As you can see, for most of the regular season, the Warriors tended to keep at least one center (i.e., Bogut, Ezeli, Speights, or Varejao) on the court at all times. That approach softened in the postseason, as the center minutes started to erode from the ends of the second and fourth quarters. By the time the Warriors reached the Finals, they were basically not using a center for most of the second quarter and most of the competitive portions of the fourth quarter. The only exception to this trend came in the form of some garbage-time run for Varejao et al. (remembering that only Game 7 of the Finals ended with a close score).

This season, Kerr, Brown, and the Warriors coaching staff have sustained the center-eschewing rotations that they established in the 2016 Finals. Pachulia and McGee (and to a lesser extent Varejao and Jones) are only playing at the start of the first and third quarters and at the very end of non-competitive games.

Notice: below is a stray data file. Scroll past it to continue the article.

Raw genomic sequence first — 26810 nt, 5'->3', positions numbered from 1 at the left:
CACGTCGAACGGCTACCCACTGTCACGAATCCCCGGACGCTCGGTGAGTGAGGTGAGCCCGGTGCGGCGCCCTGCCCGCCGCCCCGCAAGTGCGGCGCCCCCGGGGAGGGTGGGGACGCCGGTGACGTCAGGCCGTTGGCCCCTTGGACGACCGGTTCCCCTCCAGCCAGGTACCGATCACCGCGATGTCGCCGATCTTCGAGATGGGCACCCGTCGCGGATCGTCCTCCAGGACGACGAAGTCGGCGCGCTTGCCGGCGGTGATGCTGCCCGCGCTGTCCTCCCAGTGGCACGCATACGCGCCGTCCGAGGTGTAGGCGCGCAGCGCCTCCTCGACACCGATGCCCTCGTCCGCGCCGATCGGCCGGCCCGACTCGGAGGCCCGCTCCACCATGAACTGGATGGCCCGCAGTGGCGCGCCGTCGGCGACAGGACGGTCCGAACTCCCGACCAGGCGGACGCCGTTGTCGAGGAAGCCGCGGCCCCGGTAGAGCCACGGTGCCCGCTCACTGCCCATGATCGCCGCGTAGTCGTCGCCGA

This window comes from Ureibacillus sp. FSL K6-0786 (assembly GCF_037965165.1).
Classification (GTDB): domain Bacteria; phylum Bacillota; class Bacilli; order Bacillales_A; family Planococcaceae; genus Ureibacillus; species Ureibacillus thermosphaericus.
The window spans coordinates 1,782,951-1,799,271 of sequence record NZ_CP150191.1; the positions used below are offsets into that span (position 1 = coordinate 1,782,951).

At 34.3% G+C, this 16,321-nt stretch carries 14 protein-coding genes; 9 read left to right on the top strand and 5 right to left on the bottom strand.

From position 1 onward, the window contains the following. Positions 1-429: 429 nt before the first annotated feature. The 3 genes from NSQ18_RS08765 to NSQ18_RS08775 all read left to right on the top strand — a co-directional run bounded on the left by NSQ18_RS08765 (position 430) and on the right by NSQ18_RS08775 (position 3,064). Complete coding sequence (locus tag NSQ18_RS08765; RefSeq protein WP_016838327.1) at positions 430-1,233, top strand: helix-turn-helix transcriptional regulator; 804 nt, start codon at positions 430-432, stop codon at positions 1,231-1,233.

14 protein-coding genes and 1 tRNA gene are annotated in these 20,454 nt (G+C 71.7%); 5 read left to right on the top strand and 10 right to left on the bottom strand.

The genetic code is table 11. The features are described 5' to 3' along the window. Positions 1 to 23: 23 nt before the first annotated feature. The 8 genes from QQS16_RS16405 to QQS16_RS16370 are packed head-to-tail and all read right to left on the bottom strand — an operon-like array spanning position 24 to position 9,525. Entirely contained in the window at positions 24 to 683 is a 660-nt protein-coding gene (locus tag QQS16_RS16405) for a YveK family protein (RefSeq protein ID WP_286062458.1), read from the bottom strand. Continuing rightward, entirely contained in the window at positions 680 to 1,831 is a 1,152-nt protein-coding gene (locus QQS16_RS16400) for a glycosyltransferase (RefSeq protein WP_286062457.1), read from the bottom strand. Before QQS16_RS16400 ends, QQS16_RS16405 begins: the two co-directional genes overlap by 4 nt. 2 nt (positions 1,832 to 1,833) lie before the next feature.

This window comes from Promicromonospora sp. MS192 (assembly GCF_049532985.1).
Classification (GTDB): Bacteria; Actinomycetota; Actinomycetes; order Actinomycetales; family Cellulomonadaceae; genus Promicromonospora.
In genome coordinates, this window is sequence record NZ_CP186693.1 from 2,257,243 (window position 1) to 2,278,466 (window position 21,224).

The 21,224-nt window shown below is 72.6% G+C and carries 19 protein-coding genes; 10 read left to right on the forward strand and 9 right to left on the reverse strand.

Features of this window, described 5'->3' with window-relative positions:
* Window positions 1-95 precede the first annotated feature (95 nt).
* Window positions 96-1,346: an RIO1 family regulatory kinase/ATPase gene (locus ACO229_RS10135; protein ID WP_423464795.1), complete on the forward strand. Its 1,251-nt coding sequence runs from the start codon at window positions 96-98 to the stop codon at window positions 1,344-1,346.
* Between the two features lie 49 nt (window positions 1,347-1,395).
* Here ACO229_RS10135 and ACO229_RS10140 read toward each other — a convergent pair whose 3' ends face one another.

On the other side of the coin, Andre Iguodala was the primary beneficiary of the minutes lost by the center position in 2015-16. You can see how his green bars spread further across the game’s timeline during the Western Conference Finals (WCF) and the NBA Finals; he even started three games during those final two series of the year.

Read More: Marc Gasol is having an MVP season

His 2016-17 regular season rotations have looked very much like his rotations from 2015-16 regular season and it’s reasonable to expect that he will start stealing minutes from Pachulia and McGee this postseason as well. In short, if the Warriors plan to lean heavily on the small-ball unit of Curry-Green-Thompson-Durant-Iguodala during the biggest moments of the biggest games this season, then the loss of Bogut, Ezeli, and Speights will have little bearing on the ultimate success or failure of the team.